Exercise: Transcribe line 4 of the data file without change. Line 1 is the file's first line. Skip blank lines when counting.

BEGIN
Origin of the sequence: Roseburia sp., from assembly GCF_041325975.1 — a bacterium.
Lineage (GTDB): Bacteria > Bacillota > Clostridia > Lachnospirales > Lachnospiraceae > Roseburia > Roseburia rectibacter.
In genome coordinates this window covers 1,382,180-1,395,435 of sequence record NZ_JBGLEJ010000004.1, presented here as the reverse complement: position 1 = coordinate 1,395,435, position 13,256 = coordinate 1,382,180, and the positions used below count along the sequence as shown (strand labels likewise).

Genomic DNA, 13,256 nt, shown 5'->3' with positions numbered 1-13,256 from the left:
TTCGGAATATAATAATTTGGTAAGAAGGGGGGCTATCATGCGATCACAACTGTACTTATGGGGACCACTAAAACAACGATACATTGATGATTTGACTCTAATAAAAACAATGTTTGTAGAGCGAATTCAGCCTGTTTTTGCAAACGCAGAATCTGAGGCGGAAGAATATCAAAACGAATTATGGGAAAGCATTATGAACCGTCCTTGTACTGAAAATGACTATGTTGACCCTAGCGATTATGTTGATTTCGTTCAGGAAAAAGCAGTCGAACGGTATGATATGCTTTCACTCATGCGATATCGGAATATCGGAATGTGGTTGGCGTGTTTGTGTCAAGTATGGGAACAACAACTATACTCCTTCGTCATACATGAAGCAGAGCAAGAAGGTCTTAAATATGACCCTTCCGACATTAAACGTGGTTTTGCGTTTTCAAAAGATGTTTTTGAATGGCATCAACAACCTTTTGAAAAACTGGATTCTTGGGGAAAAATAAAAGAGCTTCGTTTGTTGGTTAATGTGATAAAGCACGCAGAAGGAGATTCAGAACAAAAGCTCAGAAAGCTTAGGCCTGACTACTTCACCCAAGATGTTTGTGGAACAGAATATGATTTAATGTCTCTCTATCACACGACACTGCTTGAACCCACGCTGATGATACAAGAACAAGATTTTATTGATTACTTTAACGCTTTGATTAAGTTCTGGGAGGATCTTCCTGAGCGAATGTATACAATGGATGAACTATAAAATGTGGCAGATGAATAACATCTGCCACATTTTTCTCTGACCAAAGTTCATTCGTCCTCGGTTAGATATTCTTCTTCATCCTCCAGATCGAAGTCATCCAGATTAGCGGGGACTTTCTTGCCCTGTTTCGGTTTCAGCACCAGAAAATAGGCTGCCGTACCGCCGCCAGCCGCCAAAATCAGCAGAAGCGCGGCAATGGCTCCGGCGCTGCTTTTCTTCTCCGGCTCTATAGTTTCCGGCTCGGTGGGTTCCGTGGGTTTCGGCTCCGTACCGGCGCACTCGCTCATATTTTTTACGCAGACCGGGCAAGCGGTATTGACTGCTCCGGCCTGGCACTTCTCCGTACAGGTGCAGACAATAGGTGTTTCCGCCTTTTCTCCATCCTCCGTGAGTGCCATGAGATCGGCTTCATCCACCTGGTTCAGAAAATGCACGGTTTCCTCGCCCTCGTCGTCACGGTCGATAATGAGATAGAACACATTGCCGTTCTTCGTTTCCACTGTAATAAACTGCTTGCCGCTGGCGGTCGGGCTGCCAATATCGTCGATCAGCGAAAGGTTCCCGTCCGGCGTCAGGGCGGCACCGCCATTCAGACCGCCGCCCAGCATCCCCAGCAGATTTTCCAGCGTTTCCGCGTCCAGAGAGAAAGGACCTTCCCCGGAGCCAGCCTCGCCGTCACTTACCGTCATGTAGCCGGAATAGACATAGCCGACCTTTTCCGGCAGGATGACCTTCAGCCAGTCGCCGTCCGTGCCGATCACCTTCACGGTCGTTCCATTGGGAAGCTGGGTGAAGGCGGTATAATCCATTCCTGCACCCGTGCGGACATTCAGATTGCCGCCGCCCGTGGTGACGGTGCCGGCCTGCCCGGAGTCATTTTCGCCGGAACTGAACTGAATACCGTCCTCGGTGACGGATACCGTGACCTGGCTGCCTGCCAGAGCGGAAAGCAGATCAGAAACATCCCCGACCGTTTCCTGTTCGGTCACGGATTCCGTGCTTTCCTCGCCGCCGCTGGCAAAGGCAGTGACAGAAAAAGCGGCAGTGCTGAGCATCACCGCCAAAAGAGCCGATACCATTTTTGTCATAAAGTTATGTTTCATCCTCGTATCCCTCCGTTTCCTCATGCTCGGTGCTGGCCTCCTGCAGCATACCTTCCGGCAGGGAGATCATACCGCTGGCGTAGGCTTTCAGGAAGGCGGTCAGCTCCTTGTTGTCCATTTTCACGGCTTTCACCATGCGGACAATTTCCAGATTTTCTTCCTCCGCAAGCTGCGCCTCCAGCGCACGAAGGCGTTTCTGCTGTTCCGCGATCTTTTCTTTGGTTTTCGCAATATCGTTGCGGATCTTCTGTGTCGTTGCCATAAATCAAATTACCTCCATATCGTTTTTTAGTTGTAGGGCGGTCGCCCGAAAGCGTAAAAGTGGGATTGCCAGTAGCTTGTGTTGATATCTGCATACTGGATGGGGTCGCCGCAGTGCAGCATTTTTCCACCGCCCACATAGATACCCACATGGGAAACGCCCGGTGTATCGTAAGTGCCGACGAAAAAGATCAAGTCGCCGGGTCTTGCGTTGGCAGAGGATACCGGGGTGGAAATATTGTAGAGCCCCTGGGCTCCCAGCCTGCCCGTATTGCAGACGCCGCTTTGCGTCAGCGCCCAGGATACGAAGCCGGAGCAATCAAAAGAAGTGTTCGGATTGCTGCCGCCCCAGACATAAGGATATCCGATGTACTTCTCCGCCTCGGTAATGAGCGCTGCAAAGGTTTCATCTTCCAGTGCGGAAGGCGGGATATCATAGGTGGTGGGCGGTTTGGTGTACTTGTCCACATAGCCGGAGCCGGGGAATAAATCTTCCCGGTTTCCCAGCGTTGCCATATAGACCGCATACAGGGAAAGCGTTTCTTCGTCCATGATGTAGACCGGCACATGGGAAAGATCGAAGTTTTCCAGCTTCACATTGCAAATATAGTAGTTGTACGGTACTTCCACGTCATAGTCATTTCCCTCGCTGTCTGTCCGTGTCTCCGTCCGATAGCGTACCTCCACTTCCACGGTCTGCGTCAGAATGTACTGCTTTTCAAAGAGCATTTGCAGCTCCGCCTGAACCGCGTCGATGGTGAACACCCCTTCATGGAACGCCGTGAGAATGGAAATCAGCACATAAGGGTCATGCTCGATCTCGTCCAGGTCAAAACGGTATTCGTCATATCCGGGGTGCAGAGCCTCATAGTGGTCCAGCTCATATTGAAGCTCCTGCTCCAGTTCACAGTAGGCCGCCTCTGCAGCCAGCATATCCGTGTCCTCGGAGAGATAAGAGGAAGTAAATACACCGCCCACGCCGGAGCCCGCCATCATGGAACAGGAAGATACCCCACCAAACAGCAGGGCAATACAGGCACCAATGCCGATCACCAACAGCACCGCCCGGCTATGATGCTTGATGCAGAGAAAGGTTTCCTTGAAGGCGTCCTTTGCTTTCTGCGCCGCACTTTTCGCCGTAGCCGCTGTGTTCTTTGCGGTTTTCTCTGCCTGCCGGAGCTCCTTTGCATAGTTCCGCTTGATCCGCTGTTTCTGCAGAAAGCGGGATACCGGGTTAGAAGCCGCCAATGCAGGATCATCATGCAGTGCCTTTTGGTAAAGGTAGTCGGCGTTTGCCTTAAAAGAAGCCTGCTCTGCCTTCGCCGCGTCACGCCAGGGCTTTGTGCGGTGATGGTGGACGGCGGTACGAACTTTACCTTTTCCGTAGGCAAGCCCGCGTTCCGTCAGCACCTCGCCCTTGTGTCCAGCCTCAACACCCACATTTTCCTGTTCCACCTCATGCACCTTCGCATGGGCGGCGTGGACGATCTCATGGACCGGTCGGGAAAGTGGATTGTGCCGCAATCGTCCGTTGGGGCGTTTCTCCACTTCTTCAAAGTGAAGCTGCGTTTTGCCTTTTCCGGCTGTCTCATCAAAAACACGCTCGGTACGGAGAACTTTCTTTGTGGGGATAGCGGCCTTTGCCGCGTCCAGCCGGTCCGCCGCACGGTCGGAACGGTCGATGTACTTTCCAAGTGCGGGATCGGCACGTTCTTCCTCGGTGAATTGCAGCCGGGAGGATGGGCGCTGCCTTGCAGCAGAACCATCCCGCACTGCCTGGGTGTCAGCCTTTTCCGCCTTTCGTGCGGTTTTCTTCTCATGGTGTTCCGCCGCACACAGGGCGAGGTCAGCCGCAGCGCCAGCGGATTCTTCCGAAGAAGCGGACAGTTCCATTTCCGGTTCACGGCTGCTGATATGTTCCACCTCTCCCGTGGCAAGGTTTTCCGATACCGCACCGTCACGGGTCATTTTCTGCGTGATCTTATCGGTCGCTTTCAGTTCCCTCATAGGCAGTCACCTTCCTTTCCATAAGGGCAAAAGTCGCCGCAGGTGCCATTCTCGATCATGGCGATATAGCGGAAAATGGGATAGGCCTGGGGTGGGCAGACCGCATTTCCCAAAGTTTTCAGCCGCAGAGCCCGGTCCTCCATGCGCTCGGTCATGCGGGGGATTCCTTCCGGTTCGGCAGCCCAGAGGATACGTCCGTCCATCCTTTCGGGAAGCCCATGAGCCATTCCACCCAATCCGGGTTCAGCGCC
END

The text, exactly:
Genomic DNA, 13,256 nt, shown 5'->3' with positions numbered 1-13,256 from the left: